Writer: J.G. Birdsall
Illustrator: Thomas Garbarini

Fifty years into the future, an ecological disaster destroys 90% of Earth’s population and makes our planet unlivable. When the President of the United States takes measures to seize resources from large corporations and restore stability, the corporations form a mega-corp to cement their control of the U.S. economy and orchestrate the colonization of Mars.

To implement this plan, the mega-corp turns Earth’s moon into a mining operation, stripping it of all natural resources. Workers at the Lunar bases were promised an eventual home on Mars, but the increasing demand for ore means that the working class was eventually transplanted to Venus. All of this is background to the events of Venus Rises. At the time that the first issue takes place, the Venusian underclass has largely accepted that the possibility of retiring to Mars is unattainable and unrest is brewing.

While the premise is intriguing, Venus Rises is a laborious read. It is difficult to connect the relevance of character dialogues and the artwork is inconsistent, making key characters difficult to recognize between panels. It is a series that doesn’t immediately grab your attention in the first issue and fails to do so as the story progresses in the second. One of the few intriguing character arcs of the story is that of Hollister Pelt, an asset protection enforcer for the Shirokawa Corporation. The story introduces Pelt as a character who is working to make his voice heard to his superiors but fails to understand his subjection to forces beyond his control. Apart from setting up this interesting character arc, Venus Rises is a rehashing of many science fiction stories themed around class warfare, and it unfortunately lacks any depth of its own.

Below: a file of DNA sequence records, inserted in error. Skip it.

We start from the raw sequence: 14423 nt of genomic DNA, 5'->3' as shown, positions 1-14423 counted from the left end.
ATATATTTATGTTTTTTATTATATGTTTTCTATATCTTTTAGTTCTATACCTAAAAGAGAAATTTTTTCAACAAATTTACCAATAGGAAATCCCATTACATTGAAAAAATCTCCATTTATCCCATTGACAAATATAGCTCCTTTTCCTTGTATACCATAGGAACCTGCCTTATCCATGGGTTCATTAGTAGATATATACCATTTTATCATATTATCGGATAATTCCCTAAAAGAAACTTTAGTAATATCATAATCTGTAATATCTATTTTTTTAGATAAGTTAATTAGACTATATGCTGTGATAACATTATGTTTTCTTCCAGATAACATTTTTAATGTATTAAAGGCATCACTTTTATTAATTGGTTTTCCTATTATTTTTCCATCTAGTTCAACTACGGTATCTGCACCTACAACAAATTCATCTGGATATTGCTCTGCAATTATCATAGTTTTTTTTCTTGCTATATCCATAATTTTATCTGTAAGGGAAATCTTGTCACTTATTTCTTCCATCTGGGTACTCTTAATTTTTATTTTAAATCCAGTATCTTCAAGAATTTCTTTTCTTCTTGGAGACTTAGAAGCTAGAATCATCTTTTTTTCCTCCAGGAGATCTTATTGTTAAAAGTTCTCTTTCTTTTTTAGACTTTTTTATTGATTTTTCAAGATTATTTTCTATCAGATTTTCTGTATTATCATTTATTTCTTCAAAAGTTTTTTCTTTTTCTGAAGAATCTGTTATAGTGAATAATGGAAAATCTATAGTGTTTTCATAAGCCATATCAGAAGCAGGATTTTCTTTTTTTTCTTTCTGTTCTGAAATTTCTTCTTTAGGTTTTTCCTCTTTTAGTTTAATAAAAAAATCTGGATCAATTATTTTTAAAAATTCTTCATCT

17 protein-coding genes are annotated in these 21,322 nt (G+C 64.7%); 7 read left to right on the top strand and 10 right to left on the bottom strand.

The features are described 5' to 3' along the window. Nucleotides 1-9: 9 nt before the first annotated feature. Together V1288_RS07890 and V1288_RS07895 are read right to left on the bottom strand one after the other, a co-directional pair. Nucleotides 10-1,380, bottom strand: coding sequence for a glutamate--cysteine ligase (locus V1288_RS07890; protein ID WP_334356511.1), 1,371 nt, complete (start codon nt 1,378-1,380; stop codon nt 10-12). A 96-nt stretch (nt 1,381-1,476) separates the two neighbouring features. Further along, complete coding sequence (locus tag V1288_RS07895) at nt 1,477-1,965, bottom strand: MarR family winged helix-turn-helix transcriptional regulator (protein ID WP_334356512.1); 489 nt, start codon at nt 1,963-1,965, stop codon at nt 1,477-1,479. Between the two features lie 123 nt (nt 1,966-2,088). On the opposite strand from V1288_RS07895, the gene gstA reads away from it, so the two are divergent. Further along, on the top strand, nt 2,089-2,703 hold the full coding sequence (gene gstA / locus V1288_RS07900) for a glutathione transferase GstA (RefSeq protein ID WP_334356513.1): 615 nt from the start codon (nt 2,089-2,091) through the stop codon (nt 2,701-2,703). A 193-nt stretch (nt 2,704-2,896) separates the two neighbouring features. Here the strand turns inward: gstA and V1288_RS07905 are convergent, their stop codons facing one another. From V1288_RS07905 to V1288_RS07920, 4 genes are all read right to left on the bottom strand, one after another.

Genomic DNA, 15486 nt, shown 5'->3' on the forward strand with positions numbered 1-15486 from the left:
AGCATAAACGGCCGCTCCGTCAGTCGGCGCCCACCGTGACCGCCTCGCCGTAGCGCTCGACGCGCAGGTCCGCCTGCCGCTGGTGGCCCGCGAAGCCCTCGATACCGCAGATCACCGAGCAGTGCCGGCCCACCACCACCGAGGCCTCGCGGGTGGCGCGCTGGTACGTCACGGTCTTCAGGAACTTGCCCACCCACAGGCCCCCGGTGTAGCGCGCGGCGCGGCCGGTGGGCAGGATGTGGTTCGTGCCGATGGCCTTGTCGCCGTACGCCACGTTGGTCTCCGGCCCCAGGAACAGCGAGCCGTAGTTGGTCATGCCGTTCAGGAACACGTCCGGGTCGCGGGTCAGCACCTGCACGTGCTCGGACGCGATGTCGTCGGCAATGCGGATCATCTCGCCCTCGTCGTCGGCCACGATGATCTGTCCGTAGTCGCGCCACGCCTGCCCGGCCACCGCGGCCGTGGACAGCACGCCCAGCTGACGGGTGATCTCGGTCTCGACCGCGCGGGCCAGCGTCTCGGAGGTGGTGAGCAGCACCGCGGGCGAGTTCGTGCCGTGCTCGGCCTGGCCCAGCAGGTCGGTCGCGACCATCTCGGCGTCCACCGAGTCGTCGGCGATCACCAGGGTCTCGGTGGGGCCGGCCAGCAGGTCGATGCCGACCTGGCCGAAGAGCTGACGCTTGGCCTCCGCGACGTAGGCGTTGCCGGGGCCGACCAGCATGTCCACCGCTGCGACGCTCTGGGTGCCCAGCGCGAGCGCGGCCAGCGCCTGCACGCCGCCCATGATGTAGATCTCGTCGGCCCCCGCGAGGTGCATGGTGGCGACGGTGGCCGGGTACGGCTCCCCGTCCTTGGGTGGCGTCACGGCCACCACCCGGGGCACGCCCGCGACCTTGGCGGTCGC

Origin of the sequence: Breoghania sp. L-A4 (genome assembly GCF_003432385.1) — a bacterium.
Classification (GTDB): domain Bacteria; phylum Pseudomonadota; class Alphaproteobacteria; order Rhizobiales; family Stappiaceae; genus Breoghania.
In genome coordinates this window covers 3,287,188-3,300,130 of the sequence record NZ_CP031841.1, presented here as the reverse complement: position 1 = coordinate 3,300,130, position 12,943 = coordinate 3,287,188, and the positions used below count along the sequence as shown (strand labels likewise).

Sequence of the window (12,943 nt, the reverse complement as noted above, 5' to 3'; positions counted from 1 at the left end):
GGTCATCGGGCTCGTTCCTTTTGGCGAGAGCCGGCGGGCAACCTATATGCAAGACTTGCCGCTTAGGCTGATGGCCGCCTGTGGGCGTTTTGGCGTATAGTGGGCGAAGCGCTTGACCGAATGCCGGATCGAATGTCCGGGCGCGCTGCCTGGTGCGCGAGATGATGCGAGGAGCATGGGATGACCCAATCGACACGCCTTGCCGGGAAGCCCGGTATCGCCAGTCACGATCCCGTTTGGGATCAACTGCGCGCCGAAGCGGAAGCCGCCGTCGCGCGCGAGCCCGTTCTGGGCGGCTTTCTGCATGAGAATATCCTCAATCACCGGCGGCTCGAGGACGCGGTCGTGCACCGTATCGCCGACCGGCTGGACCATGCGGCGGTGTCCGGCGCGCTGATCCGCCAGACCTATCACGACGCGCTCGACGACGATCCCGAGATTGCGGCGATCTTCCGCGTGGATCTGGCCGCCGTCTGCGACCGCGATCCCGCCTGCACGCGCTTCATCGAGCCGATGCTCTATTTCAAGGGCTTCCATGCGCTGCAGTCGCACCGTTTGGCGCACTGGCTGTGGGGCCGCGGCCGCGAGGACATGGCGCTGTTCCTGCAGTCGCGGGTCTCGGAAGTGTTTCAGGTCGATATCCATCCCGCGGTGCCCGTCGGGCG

Venus Rises








Hollister Pelt



Muriel Truax

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